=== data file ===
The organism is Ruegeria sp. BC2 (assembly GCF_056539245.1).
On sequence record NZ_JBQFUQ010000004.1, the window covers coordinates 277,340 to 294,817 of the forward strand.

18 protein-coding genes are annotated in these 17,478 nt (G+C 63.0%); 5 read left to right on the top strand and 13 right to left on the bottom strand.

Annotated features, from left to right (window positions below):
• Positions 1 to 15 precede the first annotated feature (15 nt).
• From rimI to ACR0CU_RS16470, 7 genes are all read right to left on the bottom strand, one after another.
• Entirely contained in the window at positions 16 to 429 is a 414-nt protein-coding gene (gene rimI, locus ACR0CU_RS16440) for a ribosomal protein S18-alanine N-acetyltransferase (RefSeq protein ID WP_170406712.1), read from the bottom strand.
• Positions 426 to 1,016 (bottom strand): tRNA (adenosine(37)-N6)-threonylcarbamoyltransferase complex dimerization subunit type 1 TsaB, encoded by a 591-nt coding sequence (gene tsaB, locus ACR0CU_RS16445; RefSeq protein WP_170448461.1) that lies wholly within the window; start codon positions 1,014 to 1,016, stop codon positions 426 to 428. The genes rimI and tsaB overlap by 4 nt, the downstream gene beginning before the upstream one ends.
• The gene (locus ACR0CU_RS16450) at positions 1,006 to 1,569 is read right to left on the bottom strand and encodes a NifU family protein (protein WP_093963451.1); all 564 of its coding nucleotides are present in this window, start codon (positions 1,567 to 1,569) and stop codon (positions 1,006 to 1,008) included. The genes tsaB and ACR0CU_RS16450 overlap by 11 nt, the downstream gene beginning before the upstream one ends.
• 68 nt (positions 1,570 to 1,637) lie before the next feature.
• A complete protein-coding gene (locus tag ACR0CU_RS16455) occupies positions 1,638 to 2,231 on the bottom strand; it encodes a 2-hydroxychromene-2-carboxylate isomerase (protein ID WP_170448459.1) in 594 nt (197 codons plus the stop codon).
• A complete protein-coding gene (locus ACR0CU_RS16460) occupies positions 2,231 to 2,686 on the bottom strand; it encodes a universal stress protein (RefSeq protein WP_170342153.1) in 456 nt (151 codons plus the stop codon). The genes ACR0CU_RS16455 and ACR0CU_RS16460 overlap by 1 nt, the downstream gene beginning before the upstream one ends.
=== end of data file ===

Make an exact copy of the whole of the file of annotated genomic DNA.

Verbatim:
The organism is Ruegeria sp. BC2 (assembly GCF_056539245.1).
On sequence record NZ_JBQFUQ010000004.1, the window covers coordinates 277,340 to 294,817 of the forward strand.

18 protein-coding genes are annotated in these 17,478 nt (G+C 63.0%); 5 read left to right on the top strand and 13 right to left on the bottom strand.

Annotated features, from left to right (window positions below):
• Positions 1 to 15 precede the first annotated feature (15 nt).
• From rimI to ACR0CU_RS16470, 7 genes are all read right to left on the bottom strand, one after another.
• Entirely contained in the window at positions 16 to 429 is a 414-nt protein-coding gene (gene rimI, locus ACR0CU_RS16440) for a ribosomal protein S18-alanine N-acetyltransferase (RefSeq protein ID WP_170406712.1), read from the bottom strand.
• Positions 426 to 1,016 (bottom strand): tRNA (adenosine(37)-N6)-threonylcarbamoyltransferase complex dimerization subunit type 1 TsaB, encoded by a 591-nt coding sequence (gene tsaB, locus ACR0CU_RS16445; RefSeq protein WP_170448461.1) that lies wholly within the window; start codon positions 1,014 to 1,016, stop codon positions 426 to 428. The genes rimI and tsaB overlap by 4 nt, the downstream gene beginning before the upstream one ends.
• The gene (locus ACR0CU_RS16450) at positions 1,006 to 1,569 is read right to left on the bottom strand and encodes a NifU family protein (protein WP_093963451.1); all 564 of its coding nucleotides are present in this window, start codon (positions 1,567 to 1,569) and stop codon (positions 1,006 to 1,008) included. The genes tsaB and ACR0CU_RS16450 overlap by 11 nt, the downstream gene beginning before the upstream one ends.
• 68 nt (positions 1,570 to 1,637) lie before the next feature.
• A complete protein-coding gene (locus tag ACR0CU_RS16455) occupies positions 1,638 to 2,231 on the bottom strand; it encodes a 2-hydroxychromene-2-carboxylate isomerase (protein ID WP_170448459.1) in 594 nt (197 codons plus the stop codon).
• A complete protein-coding gene (locus ACR0CU_RS16460) occupies positions 2,231 to 2,686 on the bottom strand; it encodes a universal stress protein (RefSeq protein WP_170342153.1) in 456 nt (151 codons plus the stop codon). The genes ACR0CU_RS16455 and ACR0CU_RS16460 overlap by 1 nt, the downstream gene beginning before the upstream one ends.